The 3D film is by no means a new technology, but post-Avatar, it's had quite a renaissance as of late, and everyone is jumping on board. In 2009, YouTube introduced a 3D player for their videos, making it easier for users to opt for the effect, and a search for "anaglyph" on Vimeo turns up hundreds of videos. It seems that alongside mainstream Hollywood's current fixation with 3D exists a parallel surge in 3D clips, ones of a more homespun variety. This post assembles some of those videos, which pair the whiz-bang of 3D with kittens, landscapes, scenes from video games, and much more.
A site-specific artwork that auto-generates films based upon narrative data collected from Facebook profiles. Using a combination of status updates, YouTube uploads and video portraits, the work looks at people in Barrow-in-Furness from a range of different perspectives, each one a form of surveillance.
The project uses status updates and demographic profiles, from Facebook users who live in Barrow, to automatically generate video narratives. Data from Facebook is combined with related footage from YouTube and selections from a database of video portraits to create one new video each day. The result is a dynamic snapshot of how we fit into the network of stories that we participate in every day. The videos evolve to keep pace with how we change, both individually and collectively.
On gaming, gear, and tech sites across the net one can find threads asking users for ratings and approval on their equipment. A simple search for "rate my rig", "rate my setup", "rate my collection", "rate my gear" will return hundreds of these images and videos. From snapshots of elaborate home entertainment centers to short videos displaying one's own modded gear, a sense of pride and showmanship pervades throughout. The threads and video clips speak to the social and performative nature of collection, as well as a competitive consumerist drive, and offer a glimpse into the lives, homes, and obsessions of geeks of all kinds.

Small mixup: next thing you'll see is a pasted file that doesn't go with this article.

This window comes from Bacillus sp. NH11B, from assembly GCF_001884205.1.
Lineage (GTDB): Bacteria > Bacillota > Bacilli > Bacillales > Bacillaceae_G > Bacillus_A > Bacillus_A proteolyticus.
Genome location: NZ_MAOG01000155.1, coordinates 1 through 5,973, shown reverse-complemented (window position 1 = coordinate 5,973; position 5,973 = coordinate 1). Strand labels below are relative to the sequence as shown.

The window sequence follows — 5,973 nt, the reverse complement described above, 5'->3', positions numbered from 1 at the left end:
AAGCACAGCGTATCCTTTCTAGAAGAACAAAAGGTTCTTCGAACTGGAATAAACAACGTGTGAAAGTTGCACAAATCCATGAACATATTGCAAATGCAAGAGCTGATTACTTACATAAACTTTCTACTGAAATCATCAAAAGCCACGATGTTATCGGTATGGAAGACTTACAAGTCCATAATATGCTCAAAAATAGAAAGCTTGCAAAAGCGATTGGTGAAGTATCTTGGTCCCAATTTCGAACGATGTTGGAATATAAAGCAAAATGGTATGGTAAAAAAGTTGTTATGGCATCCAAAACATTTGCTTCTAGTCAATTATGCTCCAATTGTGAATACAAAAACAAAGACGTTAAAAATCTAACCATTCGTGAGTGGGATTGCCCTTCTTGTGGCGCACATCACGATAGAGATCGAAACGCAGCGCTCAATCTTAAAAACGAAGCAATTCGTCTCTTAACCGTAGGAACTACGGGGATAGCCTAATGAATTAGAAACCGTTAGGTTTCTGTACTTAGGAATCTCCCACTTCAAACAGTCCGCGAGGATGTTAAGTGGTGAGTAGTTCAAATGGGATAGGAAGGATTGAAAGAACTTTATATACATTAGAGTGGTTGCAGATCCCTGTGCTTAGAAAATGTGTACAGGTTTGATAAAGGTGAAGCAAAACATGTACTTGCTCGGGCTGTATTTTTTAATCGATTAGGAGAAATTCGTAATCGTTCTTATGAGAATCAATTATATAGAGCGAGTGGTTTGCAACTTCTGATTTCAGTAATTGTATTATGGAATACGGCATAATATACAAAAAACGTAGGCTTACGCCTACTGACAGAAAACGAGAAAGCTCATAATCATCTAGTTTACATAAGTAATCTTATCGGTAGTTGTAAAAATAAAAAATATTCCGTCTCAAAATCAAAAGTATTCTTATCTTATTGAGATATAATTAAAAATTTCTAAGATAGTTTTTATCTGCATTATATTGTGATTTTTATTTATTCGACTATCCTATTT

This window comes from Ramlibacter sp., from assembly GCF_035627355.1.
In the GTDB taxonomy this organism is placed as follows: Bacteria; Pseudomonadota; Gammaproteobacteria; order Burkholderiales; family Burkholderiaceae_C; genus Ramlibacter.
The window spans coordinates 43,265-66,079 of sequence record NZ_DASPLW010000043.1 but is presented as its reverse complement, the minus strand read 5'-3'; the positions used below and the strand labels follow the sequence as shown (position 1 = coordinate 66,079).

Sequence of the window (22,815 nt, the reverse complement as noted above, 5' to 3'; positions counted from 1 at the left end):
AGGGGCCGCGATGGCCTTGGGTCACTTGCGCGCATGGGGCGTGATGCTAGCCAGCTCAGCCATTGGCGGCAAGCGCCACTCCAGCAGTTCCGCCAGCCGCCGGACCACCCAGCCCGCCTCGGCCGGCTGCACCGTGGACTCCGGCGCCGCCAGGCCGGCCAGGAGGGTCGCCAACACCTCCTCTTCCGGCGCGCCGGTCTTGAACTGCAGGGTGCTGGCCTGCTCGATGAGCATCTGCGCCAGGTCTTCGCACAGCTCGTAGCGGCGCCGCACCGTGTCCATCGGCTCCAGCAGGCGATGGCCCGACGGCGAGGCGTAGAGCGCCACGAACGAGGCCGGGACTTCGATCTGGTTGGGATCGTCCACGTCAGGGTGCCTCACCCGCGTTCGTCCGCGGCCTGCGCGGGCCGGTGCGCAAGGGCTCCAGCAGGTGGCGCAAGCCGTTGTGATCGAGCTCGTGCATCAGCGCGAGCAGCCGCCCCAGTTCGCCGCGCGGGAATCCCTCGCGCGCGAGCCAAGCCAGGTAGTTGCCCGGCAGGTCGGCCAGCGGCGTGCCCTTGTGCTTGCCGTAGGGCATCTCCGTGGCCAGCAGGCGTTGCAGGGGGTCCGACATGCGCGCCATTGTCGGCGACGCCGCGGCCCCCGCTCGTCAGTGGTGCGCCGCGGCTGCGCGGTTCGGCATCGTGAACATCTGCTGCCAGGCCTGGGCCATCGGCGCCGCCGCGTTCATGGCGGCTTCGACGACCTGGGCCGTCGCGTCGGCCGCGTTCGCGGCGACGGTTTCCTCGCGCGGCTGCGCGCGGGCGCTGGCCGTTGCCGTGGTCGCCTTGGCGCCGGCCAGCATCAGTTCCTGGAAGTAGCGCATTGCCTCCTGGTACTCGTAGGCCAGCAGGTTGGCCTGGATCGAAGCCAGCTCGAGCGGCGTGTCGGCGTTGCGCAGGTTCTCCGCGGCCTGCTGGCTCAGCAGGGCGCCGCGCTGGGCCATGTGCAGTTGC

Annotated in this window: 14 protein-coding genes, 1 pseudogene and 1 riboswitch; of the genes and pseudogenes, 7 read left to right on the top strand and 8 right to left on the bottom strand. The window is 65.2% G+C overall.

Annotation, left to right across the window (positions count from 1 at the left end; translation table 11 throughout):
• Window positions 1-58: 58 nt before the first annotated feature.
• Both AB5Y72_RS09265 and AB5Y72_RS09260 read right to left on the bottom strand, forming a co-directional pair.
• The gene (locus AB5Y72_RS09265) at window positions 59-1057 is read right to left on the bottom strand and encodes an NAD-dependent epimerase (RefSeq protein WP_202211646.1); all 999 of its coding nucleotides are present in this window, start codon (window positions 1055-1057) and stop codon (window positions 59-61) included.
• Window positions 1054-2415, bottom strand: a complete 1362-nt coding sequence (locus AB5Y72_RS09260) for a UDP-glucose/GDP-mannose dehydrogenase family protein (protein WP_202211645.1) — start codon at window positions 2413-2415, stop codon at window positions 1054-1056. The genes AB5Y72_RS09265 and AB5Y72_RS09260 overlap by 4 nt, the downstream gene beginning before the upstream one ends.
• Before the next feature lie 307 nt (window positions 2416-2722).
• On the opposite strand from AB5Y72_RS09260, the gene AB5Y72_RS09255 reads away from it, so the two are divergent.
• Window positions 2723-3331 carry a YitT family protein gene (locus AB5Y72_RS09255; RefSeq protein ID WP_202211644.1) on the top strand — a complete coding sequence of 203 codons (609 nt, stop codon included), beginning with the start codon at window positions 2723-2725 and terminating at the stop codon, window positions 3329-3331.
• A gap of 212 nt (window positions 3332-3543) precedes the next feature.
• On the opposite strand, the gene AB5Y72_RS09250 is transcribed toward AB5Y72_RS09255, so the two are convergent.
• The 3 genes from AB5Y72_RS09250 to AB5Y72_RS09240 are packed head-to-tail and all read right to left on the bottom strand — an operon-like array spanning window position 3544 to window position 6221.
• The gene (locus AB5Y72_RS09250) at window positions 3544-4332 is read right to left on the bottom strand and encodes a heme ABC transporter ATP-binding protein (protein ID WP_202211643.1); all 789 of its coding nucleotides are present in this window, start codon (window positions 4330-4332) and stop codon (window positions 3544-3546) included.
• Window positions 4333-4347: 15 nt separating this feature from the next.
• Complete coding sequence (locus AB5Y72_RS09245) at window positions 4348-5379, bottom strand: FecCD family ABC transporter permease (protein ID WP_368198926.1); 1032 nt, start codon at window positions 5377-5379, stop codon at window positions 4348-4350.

Testament is a series of collective self-portraits made up of fragments from online video diaries, or “vlogs”. The project consisted of a series of chapters, each of which focuses on a collectively told vignette, story, proclamation, or meditation on topics such as identity, the economy, illness, politics, the war, or work. Testament explores the formal and conceptual consequences of online video viewing and sharing, while analyzing contemporary expressions of self, and the stories we are currently telling online about our lives and our circumstances. Clips are edited and sequenced like streams and patterns of self-revelation and narrative that flow and dissipate over space and time. As in a Greek chorus, a choir, or a musical symphony, individuals echo, respond to, contradict, add refrains, iterations, and variations, join in, and complete solo narrations. The series reflects on the peculiar blend of intimacy and anonymity, of simultaneous connectivity and isolation that characterizes online social relations.